Software composition analysis, like most information retrieval tasks, can be tough in the real world. There are many reasons why SCA tools fail to identify components or generate false positives. We’ve covered the pros and cons of SCA generally, as well as specific reasons why SCA often fails in prior posts.
As we discussed in those posts, one of the most common reasons for poor performance is “cross-language” dependencies. For example, we’ve highlighted the existence of Java components in Python’s PyPI package repository – like log4j or Spring JARs. While there are thousands of Python packages using Java, this kind of cross-language occurs even more frequently in Python with C and C++.
Motivated by Snyk’s recent post on the topic, we thought we’d demonstrate how to scan these C and C++ dependencies for security vulnerabilities using our Dilligencer platform. It’s a great opportunity to peel back the onion and show how efficient research and compliance tasks like this can be.
As our pickle mascot will tell you, Dilligencer combines traditional technology diligence capabilities with a data science platform and proprietary data. One of the notable types of “proprietary” data is built from open source software repositories like PyPI. While simply archiving source code doesn’t make proprietary data, we have enriched information from repos like PyPI, CRAN, and NPM with additional metadata and analysis.
Like our competitors, we have a lot of this kind of data. But unlike our competitors, we don’t serve this data up through a web app or CI hook. Instead, we primarily access and analyze this data through data science pipelines and workflows like Jupyter. This approach gives us the ability to answer the same questions, but with flexibility to customize analysis or move faster than their SaaS hyperscale business models can support.
So, what does SCA look like inside of a data science platform? Let’s take a look.
Our challenge is two-fold. First, we need to identify C and C++ source files that are vendored through PyPI. Second, we need to inspect each of these source files for security issues using a static analysis tool.
To solve the first problem, there are a variety of approaches. For the highest recall, we could utilize a machine learning model. Like natural language processing (NLP) traditionally used for written text in English or other languages, we can apply token or character sequence modeling techniques to detect the *programming* language of a document. We have trained such models for a variety of tasks, including detection of natural language and programming language.
In this case, C and C++ compilers thankfully simplify our task. Whereas other languages may be less picky in their accepted extensions, most C/C++ compilers and build frameworks rely on a small set of acceptable extensions like .h or .cxx. As a result, we can start by searching our PyPI data for any project files that have a matching extension like .c or .h.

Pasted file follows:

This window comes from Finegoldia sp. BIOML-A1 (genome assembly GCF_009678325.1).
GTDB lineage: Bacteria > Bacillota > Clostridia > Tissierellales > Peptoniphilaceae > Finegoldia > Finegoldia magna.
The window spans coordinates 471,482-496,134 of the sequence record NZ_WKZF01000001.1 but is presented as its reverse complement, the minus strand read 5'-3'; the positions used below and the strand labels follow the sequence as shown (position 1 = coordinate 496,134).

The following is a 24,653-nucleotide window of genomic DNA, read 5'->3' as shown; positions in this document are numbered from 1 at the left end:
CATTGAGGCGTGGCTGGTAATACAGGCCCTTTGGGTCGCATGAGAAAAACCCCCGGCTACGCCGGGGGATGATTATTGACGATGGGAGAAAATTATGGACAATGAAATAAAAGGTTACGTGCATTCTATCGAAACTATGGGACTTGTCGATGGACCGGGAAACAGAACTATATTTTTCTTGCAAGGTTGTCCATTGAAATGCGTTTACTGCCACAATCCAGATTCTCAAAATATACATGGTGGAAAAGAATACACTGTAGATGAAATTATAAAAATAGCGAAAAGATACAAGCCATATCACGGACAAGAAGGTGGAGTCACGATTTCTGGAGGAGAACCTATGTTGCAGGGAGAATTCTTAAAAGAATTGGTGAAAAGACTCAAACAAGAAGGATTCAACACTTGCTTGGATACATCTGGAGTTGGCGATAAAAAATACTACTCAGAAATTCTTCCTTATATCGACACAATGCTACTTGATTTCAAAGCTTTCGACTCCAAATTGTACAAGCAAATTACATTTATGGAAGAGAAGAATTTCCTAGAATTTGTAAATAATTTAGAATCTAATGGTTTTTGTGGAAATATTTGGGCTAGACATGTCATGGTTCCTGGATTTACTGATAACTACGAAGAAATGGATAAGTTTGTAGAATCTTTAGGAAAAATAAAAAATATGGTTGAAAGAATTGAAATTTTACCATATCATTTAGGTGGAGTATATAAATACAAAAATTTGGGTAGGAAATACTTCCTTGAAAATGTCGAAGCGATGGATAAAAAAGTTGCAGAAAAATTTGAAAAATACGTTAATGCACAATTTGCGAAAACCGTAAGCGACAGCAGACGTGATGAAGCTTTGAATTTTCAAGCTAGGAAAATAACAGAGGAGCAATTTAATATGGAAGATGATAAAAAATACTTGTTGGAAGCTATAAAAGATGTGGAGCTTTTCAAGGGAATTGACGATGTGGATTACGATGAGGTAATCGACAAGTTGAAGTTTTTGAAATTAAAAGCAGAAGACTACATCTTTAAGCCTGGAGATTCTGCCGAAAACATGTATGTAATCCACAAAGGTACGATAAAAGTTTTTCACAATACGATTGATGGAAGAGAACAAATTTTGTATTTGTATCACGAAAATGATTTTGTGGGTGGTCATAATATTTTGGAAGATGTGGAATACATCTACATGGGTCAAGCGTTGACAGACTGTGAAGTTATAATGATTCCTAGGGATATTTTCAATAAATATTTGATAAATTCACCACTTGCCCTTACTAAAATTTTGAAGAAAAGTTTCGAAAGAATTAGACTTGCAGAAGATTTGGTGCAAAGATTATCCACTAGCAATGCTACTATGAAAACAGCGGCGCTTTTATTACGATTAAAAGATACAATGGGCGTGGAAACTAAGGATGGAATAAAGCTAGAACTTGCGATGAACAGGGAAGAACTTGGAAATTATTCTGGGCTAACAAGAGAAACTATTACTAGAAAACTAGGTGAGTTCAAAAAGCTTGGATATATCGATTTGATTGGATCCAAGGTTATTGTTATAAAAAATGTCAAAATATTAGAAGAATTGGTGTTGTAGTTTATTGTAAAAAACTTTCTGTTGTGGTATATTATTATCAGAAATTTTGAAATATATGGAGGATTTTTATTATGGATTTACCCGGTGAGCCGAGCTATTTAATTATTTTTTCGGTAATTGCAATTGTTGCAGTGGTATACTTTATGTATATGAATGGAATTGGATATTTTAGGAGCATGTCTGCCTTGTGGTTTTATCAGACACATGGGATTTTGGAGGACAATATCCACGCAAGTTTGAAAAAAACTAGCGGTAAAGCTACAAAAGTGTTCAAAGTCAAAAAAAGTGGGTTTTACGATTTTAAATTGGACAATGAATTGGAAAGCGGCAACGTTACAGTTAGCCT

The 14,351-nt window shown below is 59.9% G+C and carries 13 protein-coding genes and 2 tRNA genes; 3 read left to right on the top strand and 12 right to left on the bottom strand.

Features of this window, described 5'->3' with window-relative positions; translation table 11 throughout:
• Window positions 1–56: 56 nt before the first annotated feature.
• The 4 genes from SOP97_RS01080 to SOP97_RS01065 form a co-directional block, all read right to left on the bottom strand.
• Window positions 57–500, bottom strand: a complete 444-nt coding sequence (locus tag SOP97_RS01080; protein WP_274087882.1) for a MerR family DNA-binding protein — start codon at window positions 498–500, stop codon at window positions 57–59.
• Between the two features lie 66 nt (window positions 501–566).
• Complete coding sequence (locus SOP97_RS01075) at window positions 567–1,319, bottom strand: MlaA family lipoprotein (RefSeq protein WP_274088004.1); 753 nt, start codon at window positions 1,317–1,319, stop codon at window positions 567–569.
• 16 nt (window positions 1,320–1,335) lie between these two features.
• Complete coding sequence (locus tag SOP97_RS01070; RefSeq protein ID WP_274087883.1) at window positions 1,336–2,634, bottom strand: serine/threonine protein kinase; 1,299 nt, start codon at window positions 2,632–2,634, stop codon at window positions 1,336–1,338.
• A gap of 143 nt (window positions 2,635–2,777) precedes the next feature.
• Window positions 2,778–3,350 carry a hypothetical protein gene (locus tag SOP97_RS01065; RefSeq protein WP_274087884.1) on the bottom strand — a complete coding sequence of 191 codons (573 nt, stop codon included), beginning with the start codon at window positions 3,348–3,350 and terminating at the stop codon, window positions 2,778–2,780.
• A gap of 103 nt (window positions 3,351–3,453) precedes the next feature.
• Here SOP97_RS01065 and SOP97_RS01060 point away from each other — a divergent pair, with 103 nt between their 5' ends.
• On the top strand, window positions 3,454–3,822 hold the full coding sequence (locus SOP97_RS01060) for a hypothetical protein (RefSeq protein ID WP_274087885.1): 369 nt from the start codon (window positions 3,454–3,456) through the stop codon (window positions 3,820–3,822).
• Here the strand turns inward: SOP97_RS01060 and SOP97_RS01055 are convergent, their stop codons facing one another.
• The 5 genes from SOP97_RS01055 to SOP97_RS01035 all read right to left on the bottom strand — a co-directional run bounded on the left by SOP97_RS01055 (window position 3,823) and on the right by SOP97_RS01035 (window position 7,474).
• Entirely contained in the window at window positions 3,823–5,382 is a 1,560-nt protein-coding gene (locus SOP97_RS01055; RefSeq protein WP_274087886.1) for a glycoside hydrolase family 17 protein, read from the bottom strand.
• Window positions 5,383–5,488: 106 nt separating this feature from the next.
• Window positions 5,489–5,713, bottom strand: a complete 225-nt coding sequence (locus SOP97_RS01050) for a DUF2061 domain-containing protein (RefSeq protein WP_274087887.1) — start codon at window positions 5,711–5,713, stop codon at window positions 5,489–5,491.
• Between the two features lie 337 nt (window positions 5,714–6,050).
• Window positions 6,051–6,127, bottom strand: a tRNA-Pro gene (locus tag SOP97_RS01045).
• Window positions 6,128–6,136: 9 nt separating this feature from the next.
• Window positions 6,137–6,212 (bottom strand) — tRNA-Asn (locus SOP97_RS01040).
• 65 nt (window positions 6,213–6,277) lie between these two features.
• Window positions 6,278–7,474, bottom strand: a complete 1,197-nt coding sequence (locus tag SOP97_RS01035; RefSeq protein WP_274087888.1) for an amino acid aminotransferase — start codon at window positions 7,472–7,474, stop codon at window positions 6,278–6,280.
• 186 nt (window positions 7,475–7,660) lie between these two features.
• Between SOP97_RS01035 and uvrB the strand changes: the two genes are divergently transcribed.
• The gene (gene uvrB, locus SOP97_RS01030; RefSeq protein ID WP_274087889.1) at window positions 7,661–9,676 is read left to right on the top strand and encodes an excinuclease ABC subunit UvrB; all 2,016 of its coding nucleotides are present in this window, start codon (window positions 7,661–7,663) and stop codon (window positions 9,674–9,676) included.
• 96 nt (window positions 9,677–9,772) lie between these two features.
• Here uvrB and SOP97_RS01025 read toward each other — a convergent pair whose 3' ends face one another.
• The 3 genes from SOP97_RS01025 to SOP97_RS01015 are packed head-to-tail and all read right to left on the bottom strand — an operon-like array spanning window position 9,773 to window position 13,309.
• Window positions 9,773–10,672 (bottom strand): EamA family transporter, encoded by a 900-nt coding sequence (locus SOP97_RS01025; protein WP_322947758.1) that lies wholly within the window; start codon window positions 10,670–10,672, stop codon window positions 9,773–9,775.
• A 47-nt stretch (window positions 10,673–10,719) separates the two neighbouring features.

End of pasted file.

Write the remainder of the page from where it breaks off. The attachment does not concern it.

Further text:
Our data model is stored in a large Postgres data store and for many of our use cases, we utilize a simple data access layer built on SQLAlchemy. We can also query using SQLAlchemy’s native approaches too, as demonstrated in the Jupyter notebook.
At this point, we have now identified all projects in PyPI that contain at least one c, cc, or cpp file. We’ll save a few other extensions like cxx or ii for another post.
Next, let’s imagine that we want to iterate through every file from every release from every affected project to determine when the vulnerability was introduced. This takes us just a few lines using our platform distribution access layer, which abstracts away the complexity of retrieving and parsing the structure of each ZIP or tar file.
Next, we can check each file’s extension and, if it matches our C/C++ filter, check it for security vulnerabilities.
Our second problem is now to run a static analysis tool on each C/C++ file to extract results. For this situation, the tool should be able to operate outside of a build environment, and ideally, even in the presence of some syntax errors. This will allow us to see when vulnerabilities were first introduced into code. Finally, while Dilligencer can easily interact with CLI commands or create microservice wrappers, it would be simplest if the static analysis tool were itself written in Python. The tool that fits this post’s criteria is flawfinder, which unlike other options, is both written in Python and durable against minor syntax errors. Its biggest drawback is that it does not support parsing files via streams or by passing buffers directly to its functions, so we need to create temporary named files for flawfinder to execute.
After navigating this limitation and dealing with its BASIC-inspired globals approach, we finally output results in OASIS’s Static Analysis Results Interchange Format (SARIF).
So, there we have it – static analysis security findings across all C/C++ code in PyPI – and it barely took 40 lines. If you wanted to look at C/C++ code in other languages like R or Node, the code is almost identical. Just swap the repository and dist parser and run again.
You can view the whole Jupyter notebook on GitHub here.
As you can see, a diligence platform inspired by data science patterns can allow experienced analysts to tackle complex problems quickly. Whereas traditional product development patterns would have required days to months of planning, development, testing, and release, we were able to produce this example in just an hour.
While products are nice when your problems are identical and slow-moving, data science platforms allow users to adapt to ever-changing challenges on tight deadlines. That’s why we think platforms are the future of forensics and diligence.